Solih’s party had promised voters in the run-up to the elections that it would look into China’s debts, which it believed might be worth $3 billion.
Detailed map on Chinese investments in the Maldives pic.twitter.com/ae9sz9hevm
— Manjeet Kripalani (@ManjeetKrip) February 17, 2018
Further, the increased Chinese investments and BRI designs in the Maldives during Yameen’s presidency had made India nervous, as Delhi has traditionally been the net security provider in the Indian Ocean region, a position that Beijing has been trying to challenge.
All of this must also be viewed in the context of the Maldives’ domestic politics. The Maldives will hold presidential and legislative elections in 2024, and it is a strategically significant country for both India and China. The latter has been striving to assert influence in the region and the wider Indian Ocean.
“The draft law is just a measure to assuage Indian concerns. The [anti-India] campaign has been going on for a while and the sentiment in India would be to stop it somewhere, somehow. Like it did in Sri Lanka, China could make statements like a third country should not interfere in ties between itself and Maldives in response to the law if it is passed. However, it will not withdraw investments from the Maldives and that’s what the latter wants,” S.D. Muni, Professor Emeritus at the School of International Studies at the Jawaharlal Nehru University and former Indian Ambassador and Special Envoy told The EurAsian Times.
“The legislation would thus help the Maldives pacify Indian concerns while not putting any major benefit at stake. The Indian policymakers certainly need to be careful in what message they send across in the Maldives,” he adds.
After the Maldives gained independence in 1965, India was one of the first nations to recognize it and establish diplomatic relations with it. India-Maldives ties have rekindled in several ways since Solih’s victory last year.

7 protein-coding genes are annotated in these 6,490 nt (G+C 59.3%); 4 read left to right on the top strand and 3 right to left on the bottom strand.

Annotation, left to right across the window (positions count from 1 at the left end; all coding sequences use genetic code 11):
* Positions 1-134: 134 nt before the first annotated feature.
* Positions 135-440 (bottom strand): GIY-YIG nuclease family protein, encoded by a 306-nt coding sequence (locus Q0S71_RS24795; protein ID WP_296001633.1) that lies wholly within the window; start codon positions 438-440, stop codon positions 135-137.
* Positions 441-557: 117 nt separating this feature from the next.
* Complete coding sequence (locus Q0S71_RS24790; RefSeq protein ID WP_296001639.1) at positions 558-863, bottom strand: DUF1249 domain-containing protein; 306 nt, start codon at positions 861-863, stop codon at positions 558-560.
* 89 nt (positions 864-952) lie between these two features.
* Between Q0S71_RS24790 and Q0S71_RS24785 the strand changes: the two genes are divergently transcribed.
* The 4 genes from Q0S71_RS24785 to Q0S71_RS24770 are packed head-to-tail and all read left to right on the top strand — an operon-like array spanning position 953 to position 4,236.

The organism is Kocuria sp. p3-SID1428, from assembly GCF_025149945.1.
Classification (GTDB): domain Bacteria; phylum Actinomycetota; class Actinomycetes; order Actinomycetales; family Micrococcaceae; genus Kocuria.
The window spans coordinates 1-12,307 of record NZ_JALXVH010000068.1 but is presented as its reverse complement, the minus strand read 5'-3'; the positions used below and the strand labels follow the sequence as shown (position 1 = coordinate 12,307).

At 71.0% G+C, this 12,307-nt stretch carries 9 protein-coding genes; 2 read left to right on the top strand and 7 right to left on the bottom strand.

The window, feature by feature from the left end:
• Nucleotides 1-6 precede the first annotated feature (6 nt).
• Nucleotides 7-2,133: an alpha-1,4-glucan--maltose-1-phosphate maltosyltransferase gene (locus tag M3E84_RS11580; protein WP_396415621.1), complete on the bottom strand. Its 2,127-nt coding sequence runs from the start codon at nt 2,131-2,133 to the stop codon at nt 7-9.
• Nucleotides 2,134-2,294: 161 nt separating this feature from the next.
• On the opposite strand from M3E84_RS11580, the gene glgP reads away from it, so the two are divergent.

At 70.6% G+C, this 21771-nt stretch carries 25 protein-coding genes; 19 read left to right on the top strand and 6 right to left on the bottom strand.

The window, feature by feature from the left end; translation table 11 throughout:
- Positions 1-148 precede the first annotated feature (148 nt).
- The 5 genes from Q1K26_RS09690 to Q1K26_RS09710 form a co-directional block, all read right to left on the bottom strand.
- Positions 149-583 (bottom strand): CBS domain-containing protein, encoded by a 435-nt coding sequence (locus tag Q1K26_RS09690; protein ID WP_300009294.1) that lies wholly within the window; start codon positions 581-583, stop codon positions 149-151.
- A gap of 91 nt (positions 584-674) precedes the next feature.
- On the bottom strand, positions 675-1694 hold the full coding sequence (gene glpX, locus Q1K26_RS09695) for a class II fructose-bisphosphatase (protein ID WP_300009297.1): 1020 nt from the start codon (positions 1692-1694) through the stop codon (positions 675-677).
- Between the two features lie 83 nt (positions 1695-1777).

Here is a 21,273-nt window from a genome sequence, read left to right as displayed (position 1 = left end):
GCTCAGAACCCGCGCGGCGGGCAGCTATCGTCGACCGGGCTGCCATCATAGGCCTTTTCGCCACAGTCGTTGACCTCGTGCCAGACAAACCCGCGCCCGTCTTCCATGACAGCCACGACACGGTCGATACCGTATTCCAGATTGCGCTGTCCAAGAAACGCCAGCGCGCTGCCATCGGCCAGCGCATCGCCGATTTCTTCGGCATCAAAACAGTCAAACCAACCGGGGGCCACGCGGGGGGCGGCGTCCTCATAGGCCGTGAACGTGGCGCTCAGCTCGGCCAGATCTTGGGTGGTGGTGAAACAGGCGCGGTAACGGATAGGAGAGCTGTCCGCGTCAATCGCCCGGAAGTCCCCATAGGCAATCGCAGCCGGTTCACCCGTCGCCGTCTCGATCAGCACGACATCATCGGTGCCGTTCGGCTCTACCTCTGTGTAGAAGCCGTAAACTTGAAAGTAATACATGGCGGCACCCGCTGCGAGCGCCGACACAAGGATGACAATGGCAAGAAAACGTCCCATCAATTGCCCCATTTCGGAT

In November, Indian Prime Minister Narendra Modi paid a visit to the Maldives for Solih’s inauguration, and in December, he hosted Solih in New Delhi on his first foreign trip since entering office.
Modi also offered a $1.4 billion financial package for the Maldives, which had closed all areas of trade to India under Yameen. India’s partnership is a strategic imperative for Male for several reasons, the most important of which is that New Delhi has been a generous neighbor and the first responder to crisis in the Maldives.
India’s prime minister announces $1.4 billion financial aid to Maldives – The Indian Wire https://t.co/2V6tPcumGP
— The Indian Wire (@theindianwire) December 17, 2018
Mohamed Nasheed, the MDP’s leader and former president, had said that it was becoming more and more crucial that the MDP remains in government, as reported by The Hindu.
“There is a lot of bad blood, especially with President [Abdulla] Yameen, and his campaign and narrative against India that is making our people very uneasy”. He described India as Maldives’ “first port of call for assistance”.
India has indeed been the first responder and the primary support for the Maldives, whenever it was faced with a crisis. When the entire world was ravaged by the Covid-19 pandemic, India promised a five-pronged package in 2020, including $500 million in infrastructure, a direct freight ferry service, the establishment of an air travel bubble, the supply of critical commodities, and $250 million in further financial aid to support the cash-strapped economy of the Maldives.
India has provided emergency help to the Maldives on numerous occasions over the years. When armed mercenaries staged a coup against President Maumoon Abdul Gayoom in 1988, India dispatched paratroopers and Navy ships as part of ‘Operation Cactus’ to restore the legitimate government. India also rushed aid in the wake of the 2004 tsunami and during the water crisis in Male a decade later.
India provided a budget support aid of Rs 10 crore in view of the serious financial difficulties being faced by the Maldives on account of the tsunami and related factors.